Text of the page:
Indonesia has lost its motivation to join the Trans-Pacific Partnership due to the U.S. withdrawal from the trade pact, the Southeast Asian country's vice president said in an interview.
"The allure of the TPP for Indonesia was the fact that the U.S. was part of the deal," Jusuf Kalla said. "Without the U.S., we feel that the benefits on the trade front for Indonesia are not that big, and we have lost interest."
Indonesia was not among the 12 countries negotiating the TPP, but President Joko Widodo in 2015 told then-U.S. President Barack Obama that his government intended to join once the members ratified and implemented the deal. Now that Washington has pulled out, some of the remaining 11 members are seeking to renegotiate the terms.
"Putting the TPP into effect is also proving to be difficult," Kalla said. "That is why we are leaning toward not joining the deal altogether." He added that his country already has bilateral and multilateral ties with TPP member nations, which also decreases the attractiveness of the deal.
As opposed to the TPP, the vice president said Indonesia remains supportive of the Regional Comprehensive Economic Partnership, or RCEP -- a multilateral trade framework involving China, India, South Korea, Australia, New Zealand, Japan and the 10 members of the Association of Southeast Asian Nations. "RCEP is an ASEAN-led initiative, that is the difference [with the TPP]," Kalla said. "We have not changed our stance on joining the pact."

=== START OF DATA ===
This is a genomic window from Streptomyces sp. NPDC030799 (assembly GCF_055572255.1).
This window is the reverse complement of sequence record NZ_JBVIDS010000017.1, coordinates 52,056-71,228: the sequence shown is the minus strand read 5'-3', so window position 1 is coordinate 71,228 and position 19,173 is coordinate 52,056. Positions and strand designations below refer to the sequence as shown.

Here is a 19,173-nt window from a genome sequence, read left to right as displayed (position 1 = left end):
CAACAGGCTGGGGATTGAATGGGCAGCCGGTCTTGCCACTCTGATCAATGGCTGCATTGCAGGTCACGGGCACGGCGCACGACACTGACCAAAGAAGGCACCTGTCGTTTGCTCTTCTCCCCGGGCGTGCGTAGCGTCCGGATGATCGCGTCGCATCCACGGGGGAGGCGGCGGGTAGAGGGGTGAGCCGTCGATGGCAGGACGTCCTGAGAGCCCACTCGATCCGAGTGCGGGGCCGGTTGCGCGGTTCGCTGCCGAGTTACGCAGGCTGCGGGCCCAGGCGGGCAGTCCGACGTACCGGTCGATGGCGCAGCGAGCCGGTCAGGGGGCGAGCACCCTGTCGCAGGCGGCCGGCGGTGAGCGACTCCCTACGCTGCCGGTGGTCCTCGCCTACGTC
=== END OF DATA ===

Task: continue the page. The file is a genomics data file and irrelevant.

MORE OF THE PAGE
Despite signaling Indonesia's disinterest in the so-called TPP 11, Kalla told the conference in a speech and Q&A session that the country recognizes the importance of the accord in making "Asia more investment grade." He added that the region has gained a great deal from open trade. "Over the last two decades, hundreds of millions of Asians have been lifted from poverty. ... Our decision to promote economic openness has enabled us to harvest the fruit of globalization."
Expressing concern about protectionist impulses, Kalla said international trade, "as the main feature of globalization, is in limbo." He added that globalization is "irreversible" by nature, but warned that if countries do not address the inequality that accompanies it, pressure to turn back the tide will grow.
This would be "bad news for Asia," he said, calling for greater inclusiveness and better education to ensure citizens have the skills they need for the future.